I may add as a fourth reason which diminishes the authority of prodigies, that there is no testimony for any, even those which have not been expressly detected, that is not opposed by an infinite number of witnesses; so that not only the miracle destroys the credit of the testimony, but even the testimony destroys itself. To make this the better understood, let us consider, that in matters of religion, whatever is different is contrary, and that it is impossible the religions of ancient Rome, of Turkey, of Siam, and of China should, all of them, be established on any solid foundation. Every miracle, therefore, pretended to have been wrought in any of these religions (and all of them abound in miracles), as its direct scope is to establish the particular system to which it is attributed; so has it the same force, though more indirectly, to overthow every other system. In destroying a rival system, it likewise destroys the credit of those miracles on which that system was established; so that all the prodigies of different religions are to be regarded as contrary facts, and the evidences of these prodigies, whether weak or strong, as opposite to each other. According to this method of reasoning, when we believe any miracle of Mahomet or any of his successors, we have for our page 14 warrant the testimony of a few barbarous Arabians : And on the other hand, we are to regard the authority of Titus Livius, Plutarch, Tacitus, and, in short, of all the authors and witnesses, Grecian, Chinese, and Roman Catholic, who have related any miracle in their particular religion; I say, we are to regard their testimony in the same light as if they had mentioned that Mahometan miracle, and had in express terms contradicted it, with the same certainty as they have for the miracles they relate. This argument may appear over subtle and refined, but is not in reality different from the reasoning of a judge who supposes that the credit of two witnesses maintaining a crime against any one is destroyed by the testimony of two others who affirm him to have been two hundred leagues distant, at the same instant when the crime is said to have been committed.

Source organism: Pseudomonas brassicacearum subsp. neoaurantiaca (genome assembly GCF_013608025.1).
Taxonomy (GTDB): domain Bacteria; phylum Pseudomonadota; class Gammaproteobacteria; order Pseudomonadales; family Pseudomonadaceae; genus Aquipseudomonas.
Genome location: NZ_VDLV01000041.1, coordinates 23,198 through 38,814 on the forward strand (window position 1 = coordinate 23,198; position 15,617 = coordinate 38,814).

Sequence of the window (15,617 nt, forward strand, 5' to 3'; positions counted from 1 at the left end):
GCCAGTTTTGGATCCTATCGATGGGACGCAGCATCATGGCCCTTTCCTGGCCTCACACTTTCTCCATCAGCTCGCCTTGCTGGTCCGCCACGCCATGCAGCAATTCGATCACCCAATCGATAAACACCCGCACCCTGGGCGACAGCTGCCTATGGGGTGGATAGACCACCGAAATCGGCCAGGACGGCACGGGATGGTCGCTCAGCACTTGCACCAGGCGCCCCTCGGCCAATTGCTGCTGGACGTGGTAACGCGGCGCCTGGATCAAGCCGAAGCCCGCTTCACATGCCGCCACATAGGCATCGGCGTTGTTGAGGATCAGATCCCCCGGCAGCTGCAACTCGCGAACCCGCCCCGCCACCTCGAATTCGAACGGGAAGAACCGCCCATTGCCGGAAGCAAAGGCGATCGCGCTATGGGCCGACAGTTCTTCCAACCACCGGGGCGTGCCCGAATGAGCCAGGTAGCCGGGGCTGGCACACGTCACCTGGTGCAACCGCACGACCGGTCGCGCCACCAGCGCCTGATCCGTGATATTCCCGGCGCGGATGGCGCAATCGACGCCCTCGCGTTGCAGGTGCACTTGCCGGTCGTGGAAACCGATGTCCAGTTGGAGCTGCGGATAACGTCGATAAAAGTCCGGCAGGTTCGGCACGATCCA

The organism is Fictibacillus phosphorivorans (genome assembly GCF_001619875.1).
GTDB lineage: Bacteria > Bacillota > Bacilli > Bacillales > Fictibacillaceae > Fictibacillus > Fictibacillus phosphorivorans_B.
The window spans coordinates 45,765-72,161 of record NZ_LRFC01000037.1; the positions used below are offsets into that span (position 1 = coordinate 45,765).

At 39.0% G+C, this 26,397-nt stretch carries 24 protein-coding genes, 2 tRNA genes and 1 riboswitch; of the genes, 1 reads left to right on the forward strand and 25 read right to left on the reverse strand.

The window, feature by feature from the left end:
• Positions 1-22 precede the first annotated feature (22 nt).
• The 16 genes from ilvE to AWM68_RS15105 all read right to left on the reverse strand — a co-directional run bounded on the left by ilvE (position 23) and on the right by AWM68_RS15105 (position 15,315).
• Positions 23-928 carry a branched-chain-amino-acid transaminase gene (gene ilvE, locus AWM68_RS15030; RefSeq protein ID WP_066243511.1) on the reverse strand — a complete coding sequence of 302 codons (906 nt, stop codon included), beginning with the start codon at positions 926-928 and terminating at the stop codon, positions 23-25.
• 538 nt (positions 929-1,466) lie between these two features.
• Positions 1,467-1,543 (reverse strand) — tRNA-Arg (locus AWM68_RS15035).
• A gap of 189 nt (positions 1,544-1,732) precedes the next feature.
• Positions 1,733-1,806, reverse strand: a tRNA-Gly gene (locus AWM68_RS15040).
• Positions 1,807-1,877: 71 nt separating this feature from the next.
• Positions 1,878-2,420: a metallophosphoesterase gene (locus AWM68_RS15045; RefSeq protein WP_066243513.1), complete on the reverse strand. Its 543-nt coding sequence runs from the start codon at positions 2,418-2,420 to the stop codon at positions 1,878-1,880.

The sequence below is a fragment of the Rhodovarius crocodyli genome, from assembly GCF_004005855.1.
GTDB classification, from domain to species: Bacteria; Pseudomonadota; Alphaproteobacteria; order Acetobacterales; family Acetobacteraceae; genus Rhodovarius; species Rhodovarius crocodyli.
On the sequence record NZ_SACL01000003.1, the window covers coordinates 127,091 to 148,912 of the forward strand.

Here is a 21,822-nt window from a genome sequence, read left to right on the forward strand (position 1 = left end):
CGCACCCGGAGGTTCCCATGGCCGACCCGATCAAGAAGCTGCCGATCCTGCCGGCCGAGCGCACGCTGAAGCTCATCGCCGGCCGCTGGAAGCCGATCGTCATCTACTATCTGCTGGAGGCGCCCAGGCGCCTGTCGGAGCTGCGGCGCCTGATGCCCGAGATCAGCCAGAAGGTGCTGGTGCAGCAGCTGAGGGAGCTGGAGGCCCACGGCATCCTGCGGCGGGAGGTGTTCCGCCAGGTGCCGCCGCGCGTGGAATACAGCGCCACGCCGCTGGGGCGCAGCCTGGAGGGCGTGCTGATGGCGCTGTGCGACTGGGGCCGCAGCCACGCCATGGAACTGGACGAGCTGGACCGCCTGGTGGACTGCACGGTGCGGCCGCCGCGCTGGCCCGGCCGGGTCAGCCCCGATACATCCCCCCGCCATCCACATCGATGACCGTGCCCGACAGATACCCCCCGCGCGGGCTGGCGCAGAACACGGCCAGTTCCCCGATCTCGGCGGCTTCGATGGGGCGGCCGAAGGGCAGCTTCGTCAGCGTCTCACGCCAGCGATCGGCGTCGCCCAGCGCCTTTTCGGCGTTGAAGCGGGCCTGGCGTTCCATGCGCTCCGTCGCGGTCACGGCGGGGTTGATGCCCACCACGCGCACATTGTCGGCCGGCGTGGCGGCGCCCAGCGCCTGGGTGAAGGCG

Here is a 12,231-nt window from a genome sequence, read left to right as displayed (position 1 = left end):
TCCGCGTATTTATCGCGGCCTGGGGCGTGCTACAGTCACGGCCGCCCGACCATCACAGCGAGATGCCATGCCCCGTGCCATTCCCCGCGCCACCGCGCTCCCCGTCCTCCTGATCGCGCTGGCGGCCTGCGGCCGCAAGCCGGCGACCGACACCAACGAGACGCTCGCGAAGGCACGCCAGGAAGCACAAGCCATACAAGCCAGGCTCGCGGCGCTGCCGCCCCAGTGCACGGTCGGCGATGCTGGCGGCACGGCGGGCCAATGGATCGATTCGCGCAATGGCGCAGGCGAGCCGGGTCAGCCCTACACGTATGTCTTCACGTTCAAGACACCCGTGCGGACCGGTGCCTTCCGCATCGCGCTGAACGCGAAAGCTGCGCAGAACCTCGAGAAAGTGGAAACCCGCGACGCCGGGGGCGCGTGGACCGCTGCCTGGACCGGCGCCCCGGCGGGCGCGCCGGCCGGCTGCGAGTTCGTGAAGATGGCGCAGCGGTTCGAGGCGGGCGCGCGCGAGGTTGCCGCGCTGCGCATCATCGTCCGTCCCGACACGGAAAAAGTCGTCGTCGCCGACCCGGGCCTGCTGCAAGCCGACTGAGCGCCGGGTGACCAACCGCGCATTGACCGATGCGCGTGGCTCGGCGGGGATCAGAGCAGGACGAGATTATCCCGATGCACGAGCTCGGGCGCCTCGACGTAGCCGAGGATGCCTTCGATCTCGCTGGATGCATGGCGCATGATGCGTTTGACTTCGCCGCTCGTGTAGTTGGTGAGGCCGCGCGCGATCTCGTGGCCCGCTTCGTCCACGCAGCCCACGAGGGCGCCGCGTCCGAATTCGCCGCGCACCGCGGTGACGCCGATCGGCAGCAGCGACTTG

One of the best attested miracles in all profane history is that which Tacitus reports of Vespasian, who cured a blind man in Alexandria by means of his spittle, and a lame man by the mere touch of his foot; in obedience to a vision of the god Serapis, who had enjoined them to have recourse to the Emperor for these miraculous cures. The story may be seen in that fine historian (6); where every circumstance seems to add weight to the testimony, and might be displayed at large with all the force of argument and eloquence if anyone were now concerned to enforce the evidence of that exploded and idolatrous superstition. The gravity, solidity, age, and probity of so great an emperor, who, through the whole course of his life conversed in a familiar manner with his friends and courtiers, and never affected those extraordinary airs of divinity assumed by Alexander and Demetrius: The historian, a cotemporary writer noted for candor and veracity, and withal the greatest and most penetrating genius perhaps of all antiquity; and so free from any superstition and credulity that he even lies under the contrary imputation of Atheism and profaneness : The persons, from whose testimony he related the miracle, of established character for judgment and voracity, as we may well presume; eye-witnesses of the fact, and confirming their verdict after the Flavian family were despoiled of the empire, and could no longer give any reward as the price of a lie. Utrumque, qui interfuere, nune quoque memorant, postquam nullum mendacio pretium. To which, if we add the public nature of the facts as related, it will appear that no evidence can well be supposed stronger for so gross and so palpable a falsehood.